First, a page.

DOJ Issues New CWA Enforcement Memo
DOJ yesterday issued a memo stating that it would no longer overfile against defendants who have already been sued by a state unless several restrictive conditions are met. The memo repeatedly refers to "piling on" defendants, and makes several references to cooperative federalism and states' rights, which is interesting given that it recently promulgated a new 401 cert. rule restricting states' rights. The memo, which is dated July 27, 2020, is entitled, "Civil Enforcement Discretion in Certain Clean Water Act Matters Involving Prior State Proceedings."
I've seen a lot of DOJ memos over the years, and this one is odd. It starts by quoting Trump about how our nation's waters are the cleanest they have ever been "by far." It then goes on for pages about Congressional intent, cooperative federalism and deference to the states. Interestingly, it notes that Congress did not provide for preclusion of subsequent federal enforcement when states file civil judicial actions (CWA section 309(g) specifically exempts EPA administrative actions where the state has already filed an administrative action), but then concludes that Congress intended for DOJ to not overfile.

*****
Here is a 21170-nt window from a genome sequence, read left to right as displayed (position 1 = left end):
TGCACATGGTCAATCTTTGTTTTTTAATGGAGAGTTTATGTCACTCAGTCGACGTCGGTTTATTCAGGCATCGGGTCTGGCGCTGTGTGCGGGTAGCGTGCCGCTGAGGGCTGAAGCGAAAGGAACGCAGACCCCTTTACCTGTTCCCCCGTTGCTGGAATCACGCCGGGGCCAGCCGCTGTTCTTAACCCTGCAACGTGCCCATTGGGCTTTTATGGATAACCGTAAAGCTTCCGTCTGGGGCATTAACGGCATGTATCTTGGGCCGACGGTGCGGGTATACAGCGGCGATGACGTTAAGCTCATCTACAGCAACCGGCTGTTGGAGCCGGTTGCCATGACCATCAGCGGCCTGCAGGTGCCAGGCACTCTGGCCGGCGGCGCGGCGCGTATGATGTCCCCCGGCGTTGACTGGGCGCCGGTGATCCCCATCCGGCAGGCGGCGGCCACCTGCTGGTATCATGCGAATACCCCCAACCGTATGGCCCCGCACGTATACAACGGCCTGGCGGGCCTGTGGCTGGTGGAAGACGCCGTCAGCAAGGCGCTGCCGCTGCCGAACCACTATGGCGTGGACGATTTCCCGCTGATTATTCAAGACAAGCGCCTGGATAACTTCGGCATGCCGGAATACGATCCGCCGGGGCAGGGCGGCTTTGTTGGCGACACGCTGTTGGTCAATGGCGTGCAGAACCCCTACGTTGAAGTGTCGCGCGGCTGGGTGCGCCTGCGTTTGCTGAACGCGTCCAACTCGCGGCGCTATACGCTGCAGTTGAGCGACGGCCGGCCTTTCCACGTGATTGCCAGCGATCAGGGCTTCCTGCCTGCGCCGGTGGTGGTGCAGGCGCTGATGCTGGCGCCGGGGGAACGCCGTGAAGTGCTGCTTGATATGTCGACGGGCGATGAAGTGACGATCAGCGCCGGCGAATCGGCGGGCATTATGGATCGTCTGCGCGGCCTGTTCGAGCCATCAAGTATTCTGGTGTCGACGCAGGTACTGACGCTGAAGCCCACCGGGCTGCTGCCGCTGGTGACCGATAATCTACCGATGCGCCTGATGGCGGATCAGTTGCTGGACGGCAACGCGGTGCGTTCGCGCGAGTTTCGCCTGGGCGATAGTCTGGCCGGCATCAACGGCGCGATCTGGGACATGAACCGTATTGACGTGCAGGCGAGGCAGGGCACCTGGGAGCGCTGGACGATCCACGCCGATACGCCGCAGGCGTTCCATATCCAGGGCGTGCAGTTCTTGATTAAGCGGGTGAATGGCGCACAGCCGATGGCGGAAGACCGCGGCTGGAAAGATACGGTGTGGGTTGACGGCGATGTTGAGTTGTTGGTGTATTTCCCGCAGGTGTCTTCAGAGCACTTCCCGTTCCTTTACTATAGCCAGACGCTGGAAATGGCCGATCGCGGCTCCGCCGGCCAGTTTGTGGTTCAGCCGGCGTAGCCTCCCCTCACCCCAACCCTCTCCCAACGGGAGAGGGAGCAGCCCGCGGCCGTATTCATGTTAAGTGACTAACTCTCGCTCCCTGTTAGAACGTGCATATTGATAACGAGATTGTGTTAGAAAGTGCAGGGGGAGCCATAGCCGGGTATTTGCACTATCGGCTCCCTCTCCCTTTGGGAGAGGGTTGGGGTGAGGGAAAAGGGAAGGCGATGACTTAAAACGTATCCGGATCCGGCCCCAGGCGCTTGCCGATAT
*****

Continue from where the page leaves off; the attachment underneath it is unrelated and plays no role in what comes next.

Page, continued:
The effect of this memo, I think, will be to encourage defendants to work out deals with the states to bar subsequent federal action. States typically recover much smaller penalties than the feds and often ask for less injunctive relief. The memo allows for follow-up federal cases if the state penalty "would amount to an unfair windfall to the would-be defendant," but I suspect this DOJ would view that to be a pretty low bar.
One final note on this memo. Most states do relatively little enforcement, and most of their cases are administrative, not civil judicial. Since this memo applies only to the preclusive effect of state civil judicial cases, it may not come into play very often. On the other hand, states may start negotiating more of these case in response to requests from defendants who want to shut out the feds.
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